United States 1996 Did Not Qualify
Australia 2000
Greece 2004
China 2008
United Kingdom 2012
Brazil 2016
Total 0/5 -

European Championship[edit]

Spain national team in Euro 1997
Spain national team in Euro 2013
UEFA Women's Championship record UEFA Euro Qualification record
Year Round Position Pld W D L GF GA Pld W D L GF GA
Denmark 1984 Did Not Enter Declined Participation
Norway 1987 Did Not Qualify 6 1 1 4 7 9
Germany 1989 8 2 2 4 4 8
Denmark 1991 6 0 2 4 3 13
Italy 1993 4 1 1 2 2 6
Germany 1995 6 3 3 0 29 0
Norway Sweden 1997 Semifinals 3rd 4 1 1 2 3 4 6 1 2 3 8 15
Germany 2001 Did Not Qualify 6 1 1 4 6 17
England 2005 8 2 1 5 10 10
Finland 2009 8 5 2 1 24 7
Sweden 2013 Quarterfinals 7th 4 1 1 2 5 7 10 6 2 2 43 14
Netherlands 2017 Qualified 8 8 0 0 39 2
Total 3/12 7th 8 2 2 4 8 11 76 30 17 29 192 101

Players[edit]

Current squad[edit]

The following 23 players were named to the roster for 2017 Algarve Cup.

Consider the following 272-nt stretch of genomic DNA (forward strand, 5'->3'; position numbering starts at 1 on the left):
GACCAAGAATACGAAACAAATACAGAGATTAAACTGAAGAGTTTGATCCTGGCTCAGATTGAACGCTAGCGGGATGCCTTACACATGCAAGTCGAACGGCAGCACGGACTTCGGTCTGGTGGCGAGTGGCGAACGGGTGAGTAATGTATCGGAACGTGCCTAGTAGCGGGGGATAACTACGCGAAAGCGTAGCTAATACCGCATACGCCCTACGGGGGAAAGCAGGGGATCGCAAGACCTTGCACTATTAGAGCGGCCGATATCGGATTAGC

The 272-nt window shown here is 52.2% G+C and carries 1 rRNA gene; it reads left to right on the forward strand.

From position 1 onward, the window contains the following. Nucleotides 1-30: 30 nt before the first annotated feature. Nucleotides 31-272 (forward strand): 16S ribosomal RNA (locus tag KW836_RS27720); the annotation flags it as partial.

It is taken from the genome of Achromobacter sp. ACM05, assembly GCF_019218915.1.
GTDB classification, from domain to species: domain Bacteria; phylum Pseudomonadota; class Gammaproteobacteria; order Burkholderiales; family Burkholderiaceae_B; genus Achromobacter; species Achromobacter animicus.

Caps and goals as of 9 March 2017

Head coach: Jorge Vilda

0#0 Pos. Player Date of birth (age) Caps Goals Club
Goalkeeper
1 1GK Valencian Community Sandra Paños (1992-11-04) November 4, 1992 (age 24) 12 0 Spain FC Barcelona
13 1GK Basque Country (autonomous community) María Asunción Quiñones (1996-10-29) October 29, 1996 (age 20) 1 0 Spain Real Sociedad
23 1GK Catalonia Esther Sullastres (1993-03-20) March 20, 1993 (age 24) 1 0 Spain Valencia CF
Defender
5 2DF Valencian Community Ivana Andrés (1994-07-13) July 13, 1994 (age 22) 6 0 Spain Valencia CF
21 2DF Aragon María Pilar León (1995-06-13) June 13, 1995 (age 21) 4 0 Spain Atlético Madrid
16 2DF Andalusia Alexandra López (1989-02-26) February 26, 1989 (age 28) 13 0 Spain Atlético Madrid